I found Write Freely, because I am looking for a privacy focused blog. But I am a little confused about the differences between write.as and Write Freely.
I am not able to self-host anything (I guess). I was able to run WordPress on a rent-webspace but looks like I need more admin-super-user-access-things to install Write Freely!? At least it looks like this for a non-technician like me, that I need deep access to a server.
Thats the reason I am interested in the managed-host-part of Write Freely which is write.as - am I right?
But to be honest: I have doubt about the privacy part there. Where does the server stand? USA I guess? Furthermore I saw some connections to cloudfront (= Amazon) during the registration. And I am confused about the compatibility of privacy and this things.
Yes, WriteFreely requires you to be able to run an executable on a server, which usually isn’t available with a shared host. There are options out there, though, like YunoHost, which makes hosting WriteFreely easier.
Yes, Write.as is the managed hosting service run by the same people who develop WriteFreely (us). However, there are other companies that provide WriteFreely hosting too, all outside of the US:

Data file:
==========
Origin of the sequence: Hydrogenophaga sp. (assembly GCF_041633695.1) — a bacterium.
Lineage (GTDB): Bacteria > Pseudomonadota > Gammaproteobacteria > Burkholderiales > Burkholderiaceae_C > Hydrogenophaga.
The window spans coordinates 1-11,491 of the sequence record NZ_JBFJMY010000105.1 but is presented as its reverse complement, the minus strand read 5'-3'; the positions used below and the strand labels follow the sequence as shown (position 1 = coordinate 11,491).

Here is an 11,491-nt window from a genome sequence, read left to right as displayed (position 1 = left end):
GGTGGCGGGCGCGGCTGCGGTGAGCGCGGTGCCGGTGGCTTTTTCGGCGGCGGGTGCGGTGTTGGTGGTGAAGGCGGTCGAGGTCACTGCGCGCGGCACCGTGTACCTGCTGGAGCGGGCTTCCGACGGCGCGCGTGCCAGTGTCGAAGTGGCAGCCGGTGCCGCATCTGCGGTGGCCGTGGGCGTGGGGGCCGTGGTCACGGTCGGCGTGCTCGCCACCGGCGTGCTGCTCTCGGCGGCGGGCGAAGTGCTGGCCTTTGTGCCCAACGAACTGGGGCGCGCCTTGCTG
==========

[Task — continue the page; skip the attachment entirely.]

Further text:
All Write.as data is hosted in the US, through Rackspace. We self-host everything, from our analytics to our fonts (no Google Analytics or Fonts), and we use CloudFront to speed up certain parts of the site, like our font files.
I have tested some servers of USA vs London / UK and the difference is usually milliseconds. As all my blogs are text-based, most readers won’t notice a difference. I have never had an issue with loading times.
first of all: thank you for taking time to answer my questions in detail. Your post helped me a lot.
YunoHost looks like a perfect help for people like me who are willing to learn some technical stuff but are no passionate system administrators for years. In fact I rent a small VPS a few minutes ago and will try to install YunoHost and then WriteFreely.
Thanks for all that information. And yes, if you are interested in privacy, from a european view hosting in the US is a problem. Looks like you do what you can to tone down all the things which come along with hosting there. But of course even you are binded to laws you can not change and unfortunatley this laws are not privacy-friendly at all. And even if they were, Snowden showed the world some intelligence in the US don’t care about laws.
But again: thanks for your answer, for your time and the whole project here. I will stick to it and guess I will flood the support-forums the next days and cry for help to get things running.